C++ Standard Library - Maps and Sets

Maps and sets are fundamental data structures in C++ Standard Library for efficiently storing and retrieving key-value pairs and unique elements, respectively. In this guide, we'll explore the concepts of maps and sets in C++ and provide sample code to illustrate their usage.

std::map

A `std::map` is an associative container that stores key-value pairs. The keys are unique and sorted in ascending order. Here's an example of using a `std::map` to store and access key-value pairs:

#include <iostream>
#include <map>
using namespace std;
int main() {
map<string, int> ages;
ages["Alice"] = 25;
ages["Bob"] = 30;
ages["Charlie"] = 22;
cout << "Alice's age: " << ages["Alice"] << endl;
return 0;
}

In this example, we create a `std::map` named `ages` to store ages associated with names. We add key-value pairs and retrieve Alice's age using the subscript operator `[]`.

std::set

A `std::set` is a container that stores unique elements in a sorted order. Here's an example of using a `std::set` to store and access unique elements:

#include <iostream>
#include <set>
using namespace std;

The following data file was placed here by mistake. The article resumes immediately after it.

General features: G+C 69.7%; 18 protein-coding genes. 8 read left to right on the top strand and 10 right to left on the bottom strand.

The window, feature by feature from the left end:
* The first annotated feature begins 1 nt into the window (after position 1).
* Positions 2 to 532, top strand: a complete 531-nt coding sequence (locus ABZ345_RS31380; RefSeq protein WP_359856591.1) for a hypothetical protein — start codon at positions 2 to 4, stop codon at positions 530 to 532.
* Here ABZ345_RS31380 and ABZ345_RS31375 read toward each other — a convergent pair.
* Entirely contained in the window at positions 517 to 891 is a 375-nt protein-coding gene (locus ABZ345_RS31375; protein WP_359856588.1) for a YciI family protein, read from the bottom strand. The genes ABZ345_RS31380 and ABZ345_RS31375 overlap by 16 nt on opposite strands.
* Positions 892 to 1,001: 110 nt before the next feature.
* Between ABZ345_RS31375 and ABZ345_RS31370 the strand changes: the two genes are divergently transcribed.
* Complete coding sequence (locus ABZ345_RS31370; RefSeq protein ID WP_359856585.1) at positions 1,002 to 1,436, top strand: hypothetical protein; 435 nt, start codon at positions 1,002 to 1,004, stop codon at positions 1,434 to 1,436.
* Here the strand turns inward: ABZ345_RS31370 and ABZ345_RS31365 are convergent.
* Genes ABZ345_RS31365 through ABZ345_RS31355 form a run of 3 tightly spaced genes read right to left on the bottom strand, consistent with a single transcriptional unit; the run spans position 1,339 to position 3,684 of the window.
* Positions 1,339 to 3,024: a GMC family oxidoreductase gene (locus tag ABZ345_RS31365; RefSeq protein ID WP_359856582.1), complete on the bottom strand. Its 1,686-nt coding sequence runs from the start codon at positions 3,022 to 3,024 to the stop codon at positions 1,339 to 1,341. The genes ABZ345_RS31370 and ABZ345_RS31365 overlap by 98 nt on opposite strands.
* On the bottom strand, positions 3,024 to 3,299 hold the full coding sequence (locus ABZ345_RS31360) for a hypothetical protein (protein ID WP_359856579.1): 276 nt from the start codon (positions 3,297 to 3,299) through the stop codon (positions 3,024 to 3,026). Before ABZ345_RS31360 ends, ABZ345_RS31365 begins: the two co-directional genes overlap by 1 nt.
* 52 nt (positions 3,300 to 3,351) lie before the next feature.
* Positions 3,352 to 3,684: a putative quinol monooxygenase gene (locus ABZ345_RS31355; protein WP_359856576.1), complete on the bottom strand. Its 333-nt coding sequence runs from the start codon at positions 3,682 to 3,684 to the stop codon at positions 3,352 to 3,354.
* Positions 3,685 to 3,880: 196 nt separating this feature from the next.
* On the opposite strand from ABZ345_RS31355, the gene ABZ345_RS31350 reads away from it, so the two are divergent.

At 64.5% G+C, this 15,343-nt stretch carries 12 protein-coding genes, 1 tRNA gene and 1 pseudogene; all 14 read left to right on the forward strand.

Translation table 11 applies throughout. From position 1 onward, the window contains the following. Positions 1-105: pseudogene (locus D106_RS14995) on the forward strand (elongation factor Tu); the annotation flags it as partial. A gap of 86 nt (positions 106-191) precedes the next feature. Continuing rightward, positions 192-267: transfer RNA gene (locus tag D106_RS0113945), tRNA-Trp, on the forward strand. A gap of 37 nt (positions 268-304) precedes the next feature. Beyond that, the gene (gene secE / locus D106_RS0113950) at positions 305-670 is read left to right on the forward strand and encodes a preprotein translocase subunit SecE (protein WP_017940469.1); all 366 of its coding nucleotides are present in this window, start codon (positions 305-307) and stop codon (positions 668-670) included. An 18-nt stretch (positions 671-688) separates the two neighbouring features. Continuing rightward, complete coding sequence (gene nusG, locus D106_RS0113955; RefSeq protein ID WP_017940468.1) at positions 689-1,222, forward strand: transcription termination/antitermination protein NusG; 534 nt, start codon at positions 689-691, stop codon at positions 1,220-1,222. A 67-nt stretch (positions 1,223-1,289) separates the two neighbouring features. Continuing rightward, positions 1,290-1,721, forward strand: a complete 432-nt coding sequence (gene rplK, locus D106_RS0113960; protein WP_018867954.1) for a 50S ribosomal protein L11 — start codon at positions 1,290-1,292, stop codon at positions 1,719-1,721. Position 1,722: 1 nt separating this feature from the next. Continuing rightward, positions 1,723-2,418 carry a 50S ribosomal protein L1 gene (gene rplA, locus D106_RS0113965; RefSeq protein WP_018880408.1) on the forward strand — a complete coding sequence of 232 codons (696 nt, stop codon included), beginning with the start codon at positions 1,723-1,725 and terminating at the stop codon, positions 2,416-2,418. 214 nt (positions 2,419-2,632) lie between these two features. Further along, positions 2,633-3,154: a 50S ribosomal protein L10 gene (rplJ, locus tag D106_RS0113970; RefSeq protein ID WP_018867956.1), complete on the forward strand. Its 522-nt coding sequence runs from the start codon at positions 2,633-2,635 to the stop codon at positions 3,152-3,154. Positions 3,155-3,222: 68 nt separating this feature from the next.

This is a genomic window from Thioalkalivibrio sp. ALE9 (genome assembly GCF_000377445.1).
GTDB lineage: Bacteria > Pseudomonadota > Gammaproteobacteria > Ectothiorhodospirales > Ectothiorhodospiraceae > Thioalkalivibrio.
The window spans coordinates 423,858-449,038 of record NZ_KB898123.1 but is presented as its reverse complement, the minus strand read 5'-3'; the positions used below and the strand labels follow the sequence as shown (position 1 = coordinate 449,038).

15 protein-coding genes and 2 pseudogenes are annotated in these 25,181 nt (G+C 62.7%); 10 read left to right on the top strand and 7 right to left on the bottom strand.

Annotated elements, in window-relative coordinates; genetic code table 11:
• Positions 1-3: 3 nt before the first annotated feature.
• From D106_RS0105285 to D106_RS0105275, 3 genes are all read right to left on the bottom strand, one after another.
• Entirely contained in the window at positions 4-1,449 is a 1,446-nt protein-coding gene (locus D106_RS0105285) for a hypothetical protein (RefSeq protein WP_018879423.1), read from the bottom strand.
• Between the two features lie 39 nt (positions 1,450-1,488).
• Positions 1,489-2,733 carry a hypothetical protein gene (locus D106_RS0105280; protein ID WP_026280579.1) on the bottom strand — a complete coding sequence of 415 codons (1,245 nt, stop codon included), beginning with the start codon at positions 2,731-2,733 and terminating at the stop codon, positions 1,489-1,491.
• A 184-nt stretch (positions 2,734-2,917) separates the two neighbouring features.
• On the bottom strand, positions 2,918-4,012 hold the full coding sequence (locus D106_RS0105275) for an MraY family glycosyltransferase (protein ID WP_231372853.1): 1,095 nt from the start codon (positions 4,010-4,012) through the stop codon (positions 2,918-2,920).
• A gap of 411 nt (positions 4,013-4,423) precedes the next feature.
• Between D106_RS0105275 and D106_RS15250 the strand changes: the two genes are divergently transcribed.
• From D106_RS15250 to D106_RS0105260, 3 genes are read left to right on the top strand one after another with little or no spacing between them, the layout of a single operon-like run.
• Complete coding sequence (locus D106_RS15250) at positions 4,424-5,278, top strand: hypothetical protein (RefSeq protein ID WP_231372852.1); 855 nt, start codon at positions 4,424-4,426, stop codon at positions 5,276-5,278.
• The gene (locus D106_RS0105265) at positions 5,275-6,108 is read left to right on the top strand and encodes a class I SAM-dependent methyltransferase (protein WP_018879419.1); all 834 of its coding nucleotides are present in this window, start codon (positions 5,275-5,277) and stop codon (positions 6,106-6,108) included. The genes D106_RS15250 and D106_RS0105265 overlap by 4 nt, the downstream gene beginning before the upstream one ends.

int main() {
set<int> uniqueNumbers;
uniqueNumbers.insert(5);
uniqueNumbers.insert(2);
uniqueNumbers.insert(8);
cout << "Number of unique elements: " << uniqueNumbers.size() << endl;
return 0;
}

In this example, we create a `std::set` named `uniqueNumbers` to store unique integer values. We insert elements, including a duplicate, and check the number of unique elements in the set.

Iterating Over Maps and Sets

You can iterate over the elements in a `std::map` or `std::set` using iterators. Here's an example:

#include <iostream>
#include <map>
#include <set>
using namespace std;
int main() {
map<string, int> ages;
set<string> names;
ages["Alice"] = 25;
ages["Bob"] = 30;
ages["Charlie"] = 22;
names.insert("Alice");
names.insert("Bob");
names.insert("Charlie");
// Iterate over the map
for (const auto& entry : ages) {
cout << entry.first << " is " << entry.second << " years old." << endl;
}
// Iterate over the set
for (const string& name : names) {
cout << name << endl;
}
return 0;
}

In this example, we iterate over the elements in the `std::map` and `std::set` and print their contents.

Conclusion

C++ Standard Library provides powerful containers for efficiently storing and managing data. `std::map` is ideal for key-value pairs, and `std::set` ensures unique and sorted elements. Understanding and using these containers can simplify your C++ code and enhance data management in your programs.